Interestingly, FilmDoo has also started to expand beyond language learning into Corporate Training, especially Diversity & Inclusion training where they have been getting some interesting traction in the UK with major banks RBS and NatWest. FilmDoo will be able to both supply both films and create dedicated D&I lessons for the corporates to help improve on the impact and engagement of current diversity training programs.
Ultimately, FilmDoo is the future of learning. The company is helping with an increasingly growing industry-wide problem of low student engagement, accelerated by students spending more time online than ever before as a result of the pandemic. With the average Gen Z student now spends at least fours per day watching online content, traditional teaching methods now struggle to keep these students engaged – however, the modern students now respond well to film- and video-based learning, which is at the heart of FilmDoo.
Currently, FilmDoo is part of 500 Startups Global Launch Singapore accelerator program to help go-to-market in Singapore and use the city-state as a base to expand in SEA.
For the month of August, FilmDoo has recently teamed up with Singapore Education Network to provide one winning Southeast Asian school exclusive access to their Teacher Pro Package for the rest of the year. Click for more information on our Southeast Asian School Competition.
What is stopping you from having the largest company in the world?
I don’t believe anything can stop anyone from doing anything – including having the largest company in the world. However, that also relies on a lot of persistence, resilience, sacrifice, luck, and on many occasions, other people to give you a break or the opportunity. But if they don’t, you just have to pack your bags and move on, and try again until you achieve what you set out to do.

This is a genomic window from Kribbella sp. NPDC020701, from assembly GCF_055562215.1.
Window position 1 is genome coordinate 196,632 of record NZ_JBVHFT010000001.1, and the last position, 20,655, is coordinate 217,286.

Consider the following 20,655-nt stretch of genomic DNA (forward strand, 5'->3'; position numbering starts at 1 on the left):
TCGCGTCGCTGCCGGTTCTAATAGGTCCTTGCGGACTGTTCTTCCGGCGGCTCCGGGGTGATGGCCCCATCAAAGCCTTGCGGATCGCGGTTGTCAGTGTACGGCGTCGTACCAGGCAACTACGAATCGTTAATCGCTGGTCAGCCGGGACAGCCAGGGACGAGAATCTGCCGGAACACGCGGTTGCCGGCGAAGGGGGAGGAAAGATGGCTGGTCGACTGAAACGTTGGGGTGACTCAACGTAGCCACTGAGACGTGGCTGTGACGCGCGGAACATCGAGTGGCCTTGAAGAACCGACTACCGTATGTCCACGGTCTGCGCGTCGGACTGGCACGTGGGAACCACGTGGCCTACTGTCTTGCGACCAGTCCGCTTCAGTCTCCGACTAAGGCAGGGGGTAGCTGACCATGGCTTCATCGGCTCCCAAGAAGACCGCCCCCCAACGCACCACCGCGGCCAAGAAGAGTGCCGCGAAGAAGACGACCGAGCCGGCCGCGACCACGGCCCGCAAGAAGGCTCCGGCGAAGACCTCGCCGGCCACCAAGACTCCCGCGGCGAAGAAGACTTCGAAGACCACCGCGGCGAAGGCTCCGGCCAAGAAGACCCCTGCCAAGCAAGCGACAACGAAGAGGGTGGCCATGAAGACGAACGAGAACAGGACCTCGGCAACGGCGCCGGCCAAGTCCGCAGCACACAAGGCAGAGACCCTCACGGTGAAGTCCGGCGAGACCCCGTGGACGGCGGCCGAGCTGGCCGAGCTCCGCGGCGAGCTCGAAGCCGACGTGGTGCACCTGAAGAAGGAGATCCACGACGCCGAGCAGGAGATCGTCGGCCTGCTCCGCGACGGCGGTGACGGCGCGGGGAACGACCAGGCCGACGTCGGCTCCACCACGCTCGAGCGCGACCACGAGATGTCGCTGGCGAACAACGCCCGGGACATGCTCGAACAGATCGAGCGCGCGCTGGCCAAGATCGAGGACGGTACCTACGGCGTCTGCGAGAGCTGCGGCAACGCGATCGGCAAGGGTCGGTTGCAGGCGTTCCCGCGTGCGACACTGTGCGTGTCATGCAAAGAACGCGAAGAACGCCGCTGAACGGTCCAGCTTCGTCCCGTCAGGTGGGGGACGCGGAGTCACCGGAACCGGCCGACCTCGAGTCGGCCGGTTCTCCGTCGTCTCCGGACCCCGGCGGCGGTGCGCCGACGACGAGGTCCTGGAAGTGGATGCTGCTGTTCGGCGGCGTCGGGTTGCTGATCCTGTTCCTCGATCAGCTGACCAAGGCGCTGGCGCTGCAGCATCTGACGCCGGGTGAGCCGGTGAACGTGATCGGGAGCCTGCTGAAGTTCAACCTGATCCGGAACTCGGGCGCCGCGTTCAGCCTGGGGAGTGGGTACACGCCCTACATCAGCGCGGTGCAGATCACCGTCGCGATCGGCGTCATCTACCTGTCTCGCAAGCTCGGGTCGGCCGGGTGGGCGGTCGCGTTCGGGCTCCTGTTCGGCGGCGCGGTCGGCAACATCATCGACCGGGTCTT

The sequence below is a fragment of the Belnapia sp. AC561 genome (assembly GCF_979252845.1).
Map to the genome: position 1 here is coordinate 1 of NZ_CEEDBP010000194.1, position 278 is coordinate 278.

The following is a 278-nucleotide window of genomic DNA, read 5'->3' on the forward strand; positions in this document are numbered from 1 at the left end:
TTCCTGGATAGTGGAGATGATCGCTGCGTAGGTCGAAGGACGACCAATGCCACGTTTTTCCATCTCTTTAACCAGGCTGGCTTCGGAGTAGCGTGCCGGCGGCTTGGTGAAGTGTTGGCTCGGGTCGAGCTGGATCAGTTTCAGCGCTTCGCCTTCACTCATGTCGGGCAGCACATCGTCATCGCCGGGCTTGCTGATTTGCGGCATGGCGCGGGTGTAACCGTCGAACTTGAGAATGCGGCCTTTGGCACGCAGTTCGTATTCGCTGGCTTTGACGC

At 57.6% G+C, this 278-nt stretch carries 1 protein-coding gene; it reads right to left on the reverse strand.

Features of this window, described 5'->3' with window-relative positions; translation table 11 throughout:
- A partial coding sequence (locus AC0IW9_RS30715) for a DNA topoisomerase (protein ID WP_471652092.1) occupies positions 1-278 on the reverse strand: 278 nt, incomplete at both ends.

I remember, when I was 9 years old, living in Kuala Lumpur at the time, my father had a very rich and successful friend who was a Chinese real estate tycoon. On an evening out together (on his yacht!), I asked him how I could become as successful as he was when I grew up. I still remember to this day what he said next: “Never be jealous of anyone else’s success because you don’t know what they had to sacrifice to get there.” Today, building my business thousands of miles away from my closest family, I finally understand what he meant.
Finally, I do want to add that there is one area that everyone can do more of that will help them in the future – that is, to grow their network. I’ve learnt that “your network is your net worth”. It might not be today, tomorrow, or even a few years down the line, but growing your network means that you will be able to expand your opportunities and also be able to reach out to more people who may be in a position to help you.